51. Wang YY, Li JQ, Liu HG, Wang YZ. Attenuated Total Reflectionfourier transform infrared spectroscopy (ATR-FTIR) combined with chemometrics methods for the classification of Lingzhi species. Molecules 2019;24:2210. https://doi.org/10.3390/molecules24122210

52. Mabrouk ME, El Ahwany AM. Production of 946-mannanase by Bacillus amyloliquefaciens 10A1 cultured on potato peels. Afr J Biotech 2008;7:1123-8.

53. Akinyele BJ, Olaniyi OO, Arotupin DJ. Bioconversion of selected agricultural wastes and associated enzymes by Volvariella volvacea: An edible mushroom. Res J Microbiol 2011;6:63-70. https://doi.org/10.3923/jm.2011.63.70

54. Pugazhendhi A, Boovaragamoorthy GM, Ranganathan K, NaushadM, Kaliannan T. New insight into effective biosorption of lead from aqueous solution using Ralstonia solanacearum: Characterization and mechanism studies. J Clean Prod 2018;174:1234-9. https://doi.org/10.1016/j.jclepro.2017.11.061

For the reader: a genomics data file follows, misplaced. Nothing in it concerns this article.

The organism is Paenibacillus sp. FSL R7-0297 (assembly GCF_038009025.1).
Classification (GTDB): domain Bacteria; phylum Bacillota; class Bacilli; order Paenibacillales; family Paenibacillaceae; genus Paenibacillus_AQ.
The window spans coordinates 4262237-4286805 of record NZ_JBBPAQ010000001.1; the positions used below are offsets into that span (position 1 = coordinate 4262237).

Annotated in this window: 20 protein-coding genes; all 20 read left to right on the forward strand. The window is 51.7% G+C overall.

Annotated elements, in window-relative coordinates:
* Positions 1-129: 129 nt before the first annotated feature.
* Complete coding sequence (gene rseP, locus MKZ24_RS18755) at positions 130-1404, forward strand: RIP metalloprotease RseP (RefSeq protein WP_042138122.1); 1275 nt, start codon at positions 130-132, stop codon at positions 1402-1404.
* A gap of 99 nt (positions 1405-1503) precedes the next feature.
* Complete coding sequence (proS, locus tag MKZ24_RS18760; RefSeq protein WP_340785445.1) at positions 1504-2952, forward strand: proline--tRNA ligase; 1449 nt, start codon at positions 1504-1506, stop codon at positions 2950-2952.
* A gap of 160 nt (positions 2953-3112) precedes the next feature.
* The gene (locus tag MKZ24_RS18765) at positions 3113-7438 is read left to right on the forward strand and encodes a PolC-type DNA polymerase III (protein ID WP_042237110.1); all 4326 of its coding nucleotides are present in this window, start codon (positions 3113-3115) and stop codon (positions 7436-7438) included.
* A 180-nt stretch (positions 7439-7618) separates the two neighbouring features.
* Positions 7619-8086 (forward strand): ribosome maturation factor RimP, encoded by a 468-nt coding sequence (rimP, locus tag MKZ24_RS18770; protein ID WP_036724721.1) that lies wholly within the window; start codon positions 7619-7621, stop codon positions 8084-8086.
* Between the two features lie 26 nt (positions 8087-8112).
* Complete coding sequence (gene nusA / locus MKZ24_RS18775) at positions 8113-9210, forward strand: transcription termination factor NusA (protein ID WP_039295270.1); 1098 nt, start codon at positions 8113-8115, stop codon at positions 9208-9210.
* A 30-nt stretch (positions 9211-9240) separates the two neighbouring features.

55. Bhat MM, Shiv S, Mohammad Y, Shukla, RN. Remediation of hydrocarbon contaminated soil through microbial degradation-FTIR based prediction. Adv Appl Sci Res 2011;2:321-6.

56. Patowary K, Patowary R, Kalita MC, Deka S. Development of an efficient bacterial consortium for the potential remediation of hydrocarbons from contaminated sites. Front Microbiol 2016;7:1092. https://doi.org/10.3389/fmicb.2016.01092